Starring: Robert Downey Jr., Chris Evans, Mark Ruffalo, Chris Hemsworth, Scarlett Johansson, Jeremy Renner, Tom Hiddleston, Clark Gregg, Cobie Smulders, Stellan Skarsgård, and Samuel L. Jackson
Directed by: Joss Whedon
Film length: 2hrs 23min
Theatrical Release: May 4th, 2012
Blu-ray release: Sept, 2012
Well here it is. The payoff after five films in five years in the Marvel Cinematic Universe is The Avengers. I’ll admit, I was a skeptic prior to its release. The film is written and directed by Joss Whedon, whose brand of “Whedon-y” sarcastic dialogue is mostly never my cup of tea; and I wasn’t a fan of changing Bruce Banner’s portrayal from Ed Norton (who I knew) to this unknown-to-me Mark Ruffalo character.
My biggest problem, however, was how this film was going to cram a lot of characters into two hours. This seemed to be the move that would signify the end for any comic book movie series. For instance, in the past we had 1989’s Batman which was a good film that focused on the Joker. Its sequel, Batman Returns, introduced both The Penguin and Catwoman with results that were OK at best. By the third movie, Batman Forever, we hit unwatchable territory. It added… get this… Robin, Dr. Chase Meridian, The Riddler, AND Two-Face. Sam Raimi made a similar mistake when he tried to please himself and Sony pictures by wedging both Venom and The Sand-man into the unsuccessful Spider-man 3. Chris Nolan’s The Dark Knight Rises was a mess of a film when he added both Bane and Catwoman. Let’s not even talk about X-Men: The Last Stand… yet.
Despite my doubts, I remember enjoying The Avengers after first watching it with Ruffalo’s take on the Hulk being a highlight. And that is all my Swiss cheese memory held onto. The how, the why, and what exactly happened are currently lost on me. Do I really like a Joss Whedon movie with that Whedon-y dialogue? Well, it is time for a refresh…
The film (4/5)
“Make your move reindeer games.”
After the events in Thor, Loki (Tom Hiddleston) makes a deal with an alien race known as Chitauri. They want him to deliver the Tesseract, an alien device of unlimited power which is currently located on Earth. In exchange, they will provide him an army that will make him powerful enough to get revenge on Thor (Chris Hemsworth) and take command of Earth. There are some plot holes with this idea. The Chitauri, for one, already have an Army. So why do they need Loki when they can take the Tesseract themselves? I suppose the idea is Loki will open a wormhole for them but don’t the Chitauri have a scientist that can do science things too? They mastered the art of intergalactic space travel…. Hey, this is a summer film. Leave the brain at the door. Big bad boy needs to be taken down before time runs out.
Nick Fury (Samuel L. Jackson) and his S.H.I.E.L.D. agents are working on unlocking the Tesseract’s power when Loki steals the device. During the encounter with Fury, Loki takes over the minds of some key S.H.I.E.L.D. agents including Clint Barton (Jeremy Renner) aka Hawkeye.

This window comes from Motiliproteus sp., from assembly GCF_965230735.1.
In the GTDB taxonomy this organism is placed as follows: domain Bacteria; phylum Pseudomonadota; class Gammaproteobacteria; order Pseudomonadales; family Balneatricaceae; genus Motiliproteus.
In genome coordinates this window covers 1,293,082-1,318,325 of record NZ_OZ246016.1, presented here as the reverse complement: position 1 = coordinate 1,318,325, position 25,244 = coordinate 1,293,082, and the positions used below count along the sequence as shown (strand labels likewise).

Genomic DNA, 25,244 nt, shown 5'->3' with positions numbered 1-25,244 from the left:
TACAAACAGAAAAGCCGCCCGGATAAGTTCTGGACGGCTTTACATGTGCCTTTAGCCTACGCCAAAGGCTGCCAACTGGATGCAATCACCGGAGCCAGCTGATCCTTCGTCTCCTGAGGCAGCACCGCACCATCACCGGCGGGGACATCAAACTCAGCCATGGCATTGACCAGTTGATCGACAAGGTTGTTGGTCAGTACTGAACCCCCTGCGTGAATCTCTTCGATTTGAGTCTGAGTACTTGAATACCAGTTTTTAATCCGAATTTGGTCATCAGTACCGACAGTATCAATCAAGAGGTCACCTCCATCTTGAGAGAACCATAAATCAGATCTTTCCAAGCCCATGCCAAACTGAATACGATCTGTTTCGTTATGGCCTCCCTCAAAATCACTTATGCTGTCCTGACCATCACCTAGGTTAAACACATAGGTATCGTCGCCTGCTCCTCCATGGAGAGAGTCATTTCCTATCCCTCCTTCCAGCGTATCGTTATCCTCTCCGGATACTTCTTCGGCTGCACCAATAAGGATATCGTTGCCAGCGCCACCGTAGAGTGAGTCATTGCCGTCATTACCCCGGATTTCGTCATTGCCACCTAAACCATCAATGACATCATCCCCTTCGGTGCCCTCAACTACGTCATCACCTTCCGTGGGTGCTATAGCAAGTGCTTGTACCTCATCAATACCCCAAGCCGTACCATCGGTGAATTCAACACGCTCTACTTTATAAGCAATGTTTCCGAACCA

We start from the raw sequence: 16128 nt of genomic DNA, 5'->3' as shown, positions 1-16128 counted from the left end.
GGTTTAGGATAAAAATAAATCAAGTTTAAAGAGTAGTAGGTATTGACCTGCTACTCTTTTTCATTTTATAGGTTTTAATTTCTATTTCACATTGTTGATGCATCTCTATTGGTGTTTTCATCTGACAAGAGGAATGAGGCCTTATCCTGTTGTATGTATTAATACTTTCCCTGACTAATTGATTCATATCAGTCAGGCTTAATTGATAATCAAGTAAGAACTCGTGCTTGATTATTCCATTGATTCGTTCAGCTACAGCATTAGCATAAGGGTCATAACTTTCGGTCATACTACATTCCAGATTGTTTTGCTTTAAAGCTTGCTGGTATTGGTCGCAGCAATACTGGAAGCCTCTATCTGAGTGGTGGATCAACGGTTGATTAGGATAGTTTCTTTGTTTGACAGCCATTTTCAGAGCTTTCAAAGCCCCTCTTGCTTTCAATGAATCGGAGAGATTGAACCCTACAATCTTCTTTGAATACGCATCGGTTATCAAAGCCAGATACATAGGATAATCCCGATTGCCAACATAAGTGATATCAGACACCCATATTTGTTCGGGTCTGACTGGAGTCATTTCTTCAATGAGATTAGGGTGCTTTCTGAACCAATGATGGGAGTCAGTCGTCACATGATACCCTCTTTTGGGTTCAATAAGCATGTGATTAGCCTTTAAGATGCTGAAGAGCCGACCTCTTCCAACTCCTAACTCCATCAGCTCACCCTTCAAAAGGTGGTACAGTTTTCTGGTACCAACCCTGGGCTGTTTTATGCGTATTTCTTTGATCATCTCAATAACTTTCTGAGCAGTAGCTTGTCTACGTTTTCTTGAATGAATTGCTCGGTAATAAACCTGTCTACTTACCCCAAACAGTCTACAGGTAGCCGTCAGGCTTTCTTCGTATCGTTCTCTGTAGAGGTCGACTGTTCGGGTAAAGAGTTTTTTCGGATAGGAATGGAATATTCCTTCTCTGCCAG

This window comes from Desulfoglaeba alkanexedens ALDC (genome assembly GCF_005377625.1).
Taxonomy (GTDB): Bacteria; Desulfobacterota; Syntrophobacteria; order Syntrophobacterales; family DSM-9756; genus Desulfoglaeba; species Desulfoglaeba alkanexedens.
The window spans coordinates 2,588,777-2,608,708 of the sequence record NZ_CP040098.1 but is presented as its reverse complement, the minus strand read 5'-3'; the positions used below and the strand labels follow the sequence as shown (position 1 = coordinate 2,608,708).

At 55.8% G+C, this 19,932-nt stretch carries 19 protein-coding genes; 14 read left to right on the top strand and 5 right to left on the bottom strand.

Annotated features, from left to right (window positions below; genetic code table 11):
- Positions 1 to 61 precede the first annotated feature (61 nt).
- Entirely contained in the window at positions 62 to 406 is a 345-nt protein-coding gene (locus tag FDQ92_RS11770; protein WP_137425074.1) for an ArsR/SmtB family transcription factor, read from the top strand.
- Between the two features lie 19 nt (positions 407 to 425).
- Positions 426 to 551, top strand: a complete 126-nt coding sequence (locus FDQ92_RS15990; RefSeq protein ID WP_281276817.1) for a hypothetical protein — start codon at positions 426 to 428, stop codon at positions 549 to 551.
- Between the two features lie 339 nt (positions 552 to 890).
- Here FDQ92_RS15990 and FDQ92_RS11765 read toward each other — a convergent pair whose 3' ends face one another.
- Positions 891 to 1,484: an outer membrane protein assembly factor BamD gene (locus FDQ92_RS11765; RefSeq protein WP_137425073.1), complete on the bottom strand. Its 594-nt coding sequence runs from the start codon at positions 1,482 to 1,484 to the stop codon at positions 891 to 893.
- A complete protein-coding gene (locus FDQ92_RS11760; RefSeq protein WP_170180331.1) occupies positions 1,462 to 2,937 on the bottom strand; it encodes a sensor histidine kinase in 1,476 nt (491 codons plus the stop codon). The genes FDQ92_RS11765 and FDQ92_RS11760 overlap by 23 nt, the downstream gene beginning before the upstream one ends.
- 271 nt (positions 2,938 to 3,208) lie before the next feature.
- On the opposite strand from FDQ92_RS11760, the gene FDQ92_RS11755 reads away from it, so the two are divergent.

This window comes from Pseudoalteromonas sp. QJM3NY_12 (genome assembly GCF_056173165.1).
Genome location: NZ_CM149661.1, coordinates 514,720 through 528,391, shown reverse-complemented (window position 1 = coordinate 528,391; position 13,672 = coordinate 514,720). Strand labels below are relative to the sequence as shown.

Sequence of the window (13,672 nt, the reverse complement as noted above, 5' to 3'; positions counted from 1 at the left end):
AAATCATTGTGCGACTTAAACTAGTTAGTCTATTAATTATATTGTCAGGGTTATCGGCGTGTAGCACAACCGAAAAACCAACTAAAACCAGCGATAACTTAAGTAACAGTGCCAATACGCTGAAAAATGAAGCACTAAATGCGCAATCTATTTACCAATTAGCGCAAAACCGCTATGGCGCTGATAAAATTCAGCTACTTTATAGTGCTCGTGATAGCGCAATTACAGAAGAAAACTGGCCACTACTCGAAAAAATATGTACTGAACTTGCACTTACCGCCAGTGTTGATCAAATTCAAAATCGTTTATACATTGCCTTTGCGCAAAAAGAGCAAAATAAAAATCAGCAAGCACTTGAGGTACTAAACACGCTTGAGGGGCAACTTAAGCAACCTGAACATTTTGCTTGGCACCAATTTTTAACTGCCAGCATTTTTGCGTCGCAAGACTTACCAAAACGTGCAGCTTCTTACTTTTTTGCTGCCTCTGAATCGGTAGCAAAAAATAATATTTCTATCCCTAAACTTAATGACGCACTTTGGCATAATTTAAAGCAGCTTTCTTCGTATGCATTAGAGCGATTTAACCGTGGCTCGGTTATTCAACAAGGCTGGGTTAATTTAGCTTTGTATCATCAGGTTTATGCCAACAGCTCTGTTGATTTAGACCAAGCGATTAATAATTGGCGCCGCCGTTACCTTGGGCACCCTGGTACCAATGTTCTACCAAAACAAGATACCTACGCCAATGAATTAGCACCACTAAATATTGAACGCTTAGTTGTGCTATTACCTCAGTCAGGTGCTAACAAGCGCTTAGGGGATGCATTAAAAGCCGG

As a response, Fury calls together a team of super beings under the “Avengers Initiative”. This includes Tony Stark (Robert Downey Jr.) aka Iron Man, Steve Rogers (Chris Evans) aka Captain America, and Natasha Romanoff (Scarlett Johansson) aka The Black Widow; and a special invitation is given to Dr. Bruce Banner (Mark Ruffalo) aka The Hulk. The Avengers are fully assembled once Thor joins to return Loki, his adoptive brother, to their home planet of Asgard to punish him for his crimes.
Hammer meets shield, personalities clash, tempers are strained to remain calm, and everyone’s loyalty is questioned. And these are the good guys? Will egos be set aside for the benefit of teamwork? Director Fury will need to find a way to make it happen or the fate of the Earth will be in Loki’s hands.
There are a two big reasons why The Avengers is a successful film. First, introducing the main cast in previous movies does help. We know who these characters are, what they are capable of, and what their motivation is. It was nice not get too bogged down in that minutia. Second, I got to give the credit to Whedon who, like in his previous film, Serenity, (a spin-off of his TV series FireFly), successfully brought together a big group of characters and made each one of them relevant to the story. It would have been so easy to cast the heroes with the weaker abilities aside (like Hawkeye and The Black Widow), but instead they are given a significant place in the story.
When these heroes do come together the two at the top (Iron Man and Captain America), are naturally at odds with each other. They go through some growing pains the way type-A personalities would when first trying to work together. The two are given the time to learn how “teamwork is better” at their own pace. Iron Man can save S.H.I.E.L.D.’s hovering air craft carrier from falling from the sky, but he needs Cap to throw a switch at the right time to do it. Effort was given to let every character have moments like these. Thor and Loki, Black Widow and Hawkeye, Thor and Hulk, Black Widow and Loki. Not a single character in the main cast is left behind, and it pays off toward the end of the film because you feel it when they come together.
If there is one thing I do not like about The Avengers it is some of the Whedon-y dialogue. His humour works well with the characters from the Favreau films. Stark, Pepper Potts (Gweneth Paltrow), Agent Coulson (Clark Gregg), and Natasha all sound like a proper continuation of who they were before. I’ll even give Ruffalo’s Hulk a pass since the character is going through a soft re-boot. Loki, Thor, and Cap, however, didn’t have much of a sense of humour in their previous films. So, it was odd to see them deliver the Whedon-y one-liners.
Memorable Moments / What Stood Out to Me
Looks like Acura got the licencing for this film. The S.H.I.E.L.D. Agents drive Acura MDX models SUVs and Acura TL cars. Even Tony’s signature Audi R8 is replaced with an 2012 Acura RSX Roadster. I have room in my garage if you’re done with the R8’s Tony…